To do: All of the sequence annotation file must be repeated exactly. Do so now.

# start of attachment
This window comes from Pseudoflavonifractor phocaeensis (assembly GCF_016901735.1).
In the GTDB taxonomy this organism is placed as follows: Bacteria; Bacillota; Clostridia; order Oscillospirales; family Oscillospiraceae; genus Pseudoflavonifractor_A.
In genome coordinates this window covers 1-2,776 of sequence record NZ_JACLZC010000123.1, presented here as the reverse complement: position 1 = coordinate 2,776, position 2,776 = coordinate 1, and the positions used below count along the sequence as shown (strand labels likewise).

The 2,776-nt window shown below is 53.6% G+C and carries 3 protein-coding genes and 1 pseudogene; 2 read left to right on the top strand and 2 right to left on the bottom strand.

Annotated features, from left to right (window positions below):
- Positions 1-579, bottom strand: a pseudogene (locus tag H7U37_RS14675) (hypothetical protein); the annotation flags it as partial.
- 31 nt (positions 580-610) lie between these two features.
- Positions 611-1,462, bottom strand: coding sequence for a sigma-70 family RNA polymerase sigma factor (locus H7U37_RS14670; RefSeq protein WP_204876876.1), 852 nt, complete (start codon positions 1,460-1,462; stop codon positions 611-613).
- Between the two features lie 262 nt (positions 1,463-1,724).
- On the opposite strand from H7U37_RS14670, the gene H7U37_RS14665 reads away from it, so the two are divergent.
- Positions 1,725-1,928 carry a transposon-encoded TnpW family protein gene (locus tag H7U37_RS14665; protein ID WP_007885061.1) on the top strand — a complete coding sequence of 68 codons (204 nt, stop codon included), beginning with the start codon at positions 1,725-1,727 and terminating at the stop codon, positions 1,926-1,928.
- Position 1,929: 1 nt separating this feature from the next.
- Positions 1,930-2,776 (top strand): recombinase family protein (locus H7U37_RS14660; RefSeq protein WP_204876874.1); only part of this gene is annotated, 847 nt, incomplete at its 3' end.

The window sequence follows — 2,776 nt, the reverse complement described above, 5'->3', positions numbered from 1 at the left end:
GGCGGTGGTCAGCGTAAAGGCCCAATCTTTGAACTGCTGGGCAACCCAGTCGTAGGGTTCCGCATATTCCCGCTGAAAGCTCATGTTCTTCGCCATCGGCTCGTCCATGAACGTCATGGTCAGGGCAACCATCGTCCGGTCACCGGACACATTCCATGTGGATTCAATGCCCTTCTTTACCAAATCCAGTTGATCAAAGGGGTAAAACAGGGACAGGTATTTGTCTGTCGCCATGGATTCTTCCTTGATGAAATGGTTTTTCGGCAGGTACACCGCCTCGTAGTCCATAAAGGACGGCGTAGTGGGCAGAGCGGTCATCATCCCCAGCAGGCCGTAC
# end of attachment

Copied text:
This window comes from Pseudoflavonifractor phocaeensis (assembly GCF_016901735.1).
In the GTDB taxonomy this organism is placed as follows: Bacteria; Bacillota; Clostridia; order Oscillospirales; family Oscillospiraceae; genus Pseudoflavonifractor_A.
In genome coordinates this window covers 1-2,776 of sequence record NZ_JACLZC010000123.1, presented here as the reverse complement: position 1 = coordinate 2,776, position 2,776 = coordinate 1, and the positions used below count along the sequence as shown (strand labels likewise).

The 2,776-nt window shown below is 53.6% G+C and carries 3 protein-coding genes and 1 pseudogene; 2 read left to right on the top strand and 2 right to left on the bottom strand.

Annotated features, from left to right (window positions below):
- Positions 1-579, bottom strand: a pseudogene (locus tag H7U37_RS14675) (hypothetical protein); the annotation flags it as partial.
- 31 nt (positions 580-610) lie between these two features.
- Positions 611-1,462, bottom strand: coding sequence for a sigma-70 family RNA polymerase sigma factor (locus H7U37_RS14670; RefSeq protein WP_204876876.1), 852 nt, complete (start codon positions 1,460-1,462; stop codon positions 611-613).
- Between the two features lie 262 nt (positions 1,463-1,724).
- On the opposite strand from H7U37_RS14670, the gene H7U37_RS14665 reads away from it, so the two are divergent.
- Positions 1,725-1,928 carry a transposon-encoded TnpW family protein gene (locus tag H7U37_RS14665; protein ID WP_007885061.1) on the top strand — a complete coding sequence of 68 codons (204 nt, stop codon included), beginning with the start codon at positions 1,725-1,727 and terminating at the stop codon, positions 1,926-1,928.
- Position 1,929: 1 nt separating this feature from the next.
- Positions 1,930-2,776 (top strand): recombinase family protein (locus H7U37_RS14660; RefSeq protein WP_204876874.1); only part of this gene is annotated, 847 nt, incomplete at its 3' end.

The window sequence follows — 2,776 nt, the reverse complement described above, 5'->3', positions numbered from 1 at the left end:
GGCGGTGGTCAGCGTAAAGGCCCAATCTTTGAACTGCTGGGCAACCCAGTCGTAGGGTTCCGCATATTCCCGCTGAAAGCTCATGTTCTTCGCCATCGGCTCGTCCATGAACGTCATGGTCAGGGCAACCATCGTCCGGTCACCGGACACATTCCATGTGGATTCAATGCCCTTCTTTACCAAATCCAGTTGATCAAAGGGGTAAAACAGGGACAGGTATTTGTCTGTCGCCATGGATTCTTCCTTGATGAAATGGTTTTTCGGCAGGTACACCGCCTCGTAGTCCATAAAGGACGGCGTAGTGGGCAGAGCGGTCATCATCCCCAGCAGGCCGTAC